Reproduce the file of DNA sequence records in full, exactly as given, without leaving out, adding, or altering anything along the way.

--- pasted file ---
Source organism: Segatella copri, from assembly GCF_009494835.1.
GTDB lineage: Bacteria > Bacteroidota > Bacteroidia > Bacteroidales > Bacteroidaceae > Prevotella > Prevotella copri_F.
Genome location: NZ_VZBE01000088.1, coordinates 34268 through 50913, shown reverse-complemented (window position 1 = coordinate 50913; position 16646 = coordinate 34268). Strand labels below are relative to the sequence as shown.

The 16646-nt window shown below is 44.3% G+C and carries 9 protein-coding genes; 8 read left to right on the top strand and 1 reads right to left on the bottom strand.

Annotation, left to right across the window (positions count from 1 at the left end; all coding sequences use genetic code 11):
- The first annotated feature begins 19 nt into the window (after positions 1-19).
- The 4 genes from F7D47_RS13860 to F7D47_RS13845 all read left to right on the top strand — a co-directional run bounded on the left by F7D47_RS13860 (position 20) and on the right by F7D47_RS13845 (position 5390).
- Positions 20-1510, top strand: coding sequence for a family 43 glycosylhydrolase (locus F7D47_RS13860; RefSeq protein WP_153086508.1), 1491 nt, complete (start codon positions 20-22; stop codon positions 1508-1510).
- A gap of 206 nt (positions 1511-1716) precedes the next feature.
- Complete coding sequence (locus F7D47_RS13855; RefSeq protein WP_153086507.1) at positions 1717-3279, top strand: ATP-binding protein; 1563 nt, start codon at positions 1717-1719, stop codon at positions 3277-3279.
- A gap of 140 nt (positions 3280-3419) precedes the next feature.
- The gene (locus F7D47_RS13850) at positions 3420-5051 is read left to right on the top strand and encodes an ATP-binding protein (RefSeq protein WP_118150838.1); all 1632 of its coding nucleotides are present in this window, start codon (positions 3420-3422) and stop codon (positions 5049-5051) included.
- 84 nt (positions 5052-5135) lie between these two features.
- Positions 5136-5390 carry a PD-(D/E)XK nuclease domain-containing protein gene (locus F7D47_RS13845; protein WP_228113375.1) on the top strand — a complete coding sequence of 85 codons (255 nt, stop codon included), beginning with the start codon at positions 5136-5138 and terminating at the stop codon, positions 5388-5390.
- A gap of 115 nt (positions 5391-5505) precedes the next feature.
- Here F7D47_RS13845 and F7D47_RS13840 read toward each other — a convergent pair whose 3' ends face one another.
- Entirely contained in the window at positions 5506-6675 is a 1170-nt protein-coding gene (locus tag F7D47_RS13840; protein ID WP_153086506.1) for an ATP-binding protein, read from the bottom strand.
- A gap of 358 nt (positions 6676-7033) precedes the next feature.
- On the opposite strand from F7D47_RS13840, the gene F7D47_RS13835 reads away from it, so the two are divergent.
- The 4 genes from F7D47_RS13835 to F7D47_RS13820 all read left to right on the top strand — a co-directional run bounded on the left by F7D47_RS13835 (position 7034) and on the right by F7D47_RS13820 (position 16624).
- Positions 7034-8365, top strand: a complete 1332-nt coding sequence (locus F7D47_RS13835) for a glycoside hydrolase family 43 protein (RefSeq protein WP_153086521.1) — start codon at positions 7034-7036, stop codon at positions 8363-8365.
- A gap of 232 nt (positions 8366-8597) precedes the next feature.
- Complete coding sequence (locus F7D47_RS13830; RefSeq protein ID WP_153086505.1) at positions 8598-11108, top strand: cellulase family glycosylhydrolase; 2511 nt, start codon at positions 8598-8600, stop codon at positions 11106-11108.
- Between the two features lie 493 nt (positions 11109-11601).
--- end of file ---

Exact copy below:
Source organism: Segatella copri, from assembly GCF_009494835.1.
GTDB lineage: Bacteria > Bacteroidota > Bacteroidia > Bacteroidales > Bacteroidaceae > Prevotella > Prevotella copri_F.
Genome location: NZ_VZBE01000088.1, coordinates 34268 through 50913, shown reverse-complemented (window position 1 = coordinate 50913; position 16646 = coordinate 34268). Strand labels below are relative to the sequence as shown.

The 16646-nt window shown below is 44.3% G+C and carries 9 protein-coding genes; 8 read left to right on the top strand and 1 reads right to left on the bottom strand.

Annotation, left to right across the window (positions count from 1 at the left end; all coding sequences use genetic code 11):
- The first annotated feature begins 19 nt into the window (after positions 1-19).
- The 4 genes from F7D47_RS13860 to F7D47_RS13845 all read left to right on the top strand — a co-directional run bounded on the left by F7D47_RS13860 (position 20) and on the right by F7D47_RS13845 (position 5390).
- Positions 20-1510, top strand: coding sequence for a family 43 glycosylhydrolase (locus F7D47_RS13860; RefSeq protein WP_153086508.1), 1491 nt, complete (start codon positions 20-22; stop codon positions 1508-1510).
- A gap of 206 nt (positions 1511-1716) precedes the next feature.
- Complete coding sequence (locus F7D47_RS13855; RefSeq protein WP_153086507.1) at positions 1717-3279, top strand: ATP-binding protein; 1563 nt, start codon at positions 1717-1719, stop codon at positions 3277-3279.
- A gap of 140 nt (positions 3280-3419) precedes the next feature.
- The gene (locus F7D47_RS13850) at positions 3420-5051 is read left to right on the top strand and encodes an ATP-binding protein (RefSeq protein WP_118150838.1); all 1632 of its coding nucleotides are present in this window, start codon (positions 3420-3422) and stop codon (positions 5049-5051) included.
- 84 nt (positions 5052-5135) lie between these two features.
- Positions 5136-5390 carry a PD-(D/E)XK nuclease domain-containing protein gene (locus F7D47_RS13845; protein WP_228113375.1) on the top strand — a complete coding sequence of 85 codons (255 nt, stop codon included), beginning with the start codon at positions 5136-5138 and terminating at the stop codon, positions 5388-5390.
- A gap of 115 nt (positions 5391-5505) precedes the next feature.
- Here F7D47_RS13845 and F7D47_RS13840 read toward each other — a convergent pair whose 3' ends face one another.
- Entirely contained in the window at positions 5506-6675 is a 1170-nt protein-coding gene (locus tag F7D47_RS13840; protein ID WP_153086506.1) for an ATP-binding protein, read from the bottom strand.
- A gap of 358 nt (positions 6676-7033) precedes the next feature.
- On the opposite strand from F7D47_RS13840, the gene F7D47_RS13835 reads away from it, so the two are divergent.
- The 4 genes from F7D47_RS13835 to F7D47_RS13820 all read left to right on the top strand — a co-directional run bounded on the left by F7D47_RS13835 (position 7034) and on the right by F7D47_RS13820 (position 16624).
- Positions 7034-8365, top strand: a complete 1332-nt coding sequence (locus F7D47_RS13835) for a glycoside hydrolase family 43 protein (RefSeq protein WP_153086521.1) — start codon at positions 7034-7036, stop codon at positions 8363-8365.
- A gap of 232 nt (positions 8366-8597) precedes the next feature.
- Complete coding sequence (locus F7D47_RS13830; RefSeq protein ID WP_153086505.1) at positions 8598-11108, top strand: cellulase family glycosylhydrolase; 2511 nt, start codon at positions 8598-8600, stop codon at positions 11106-11108.
- Between the two features lie 493 nt (positions 11109-11601).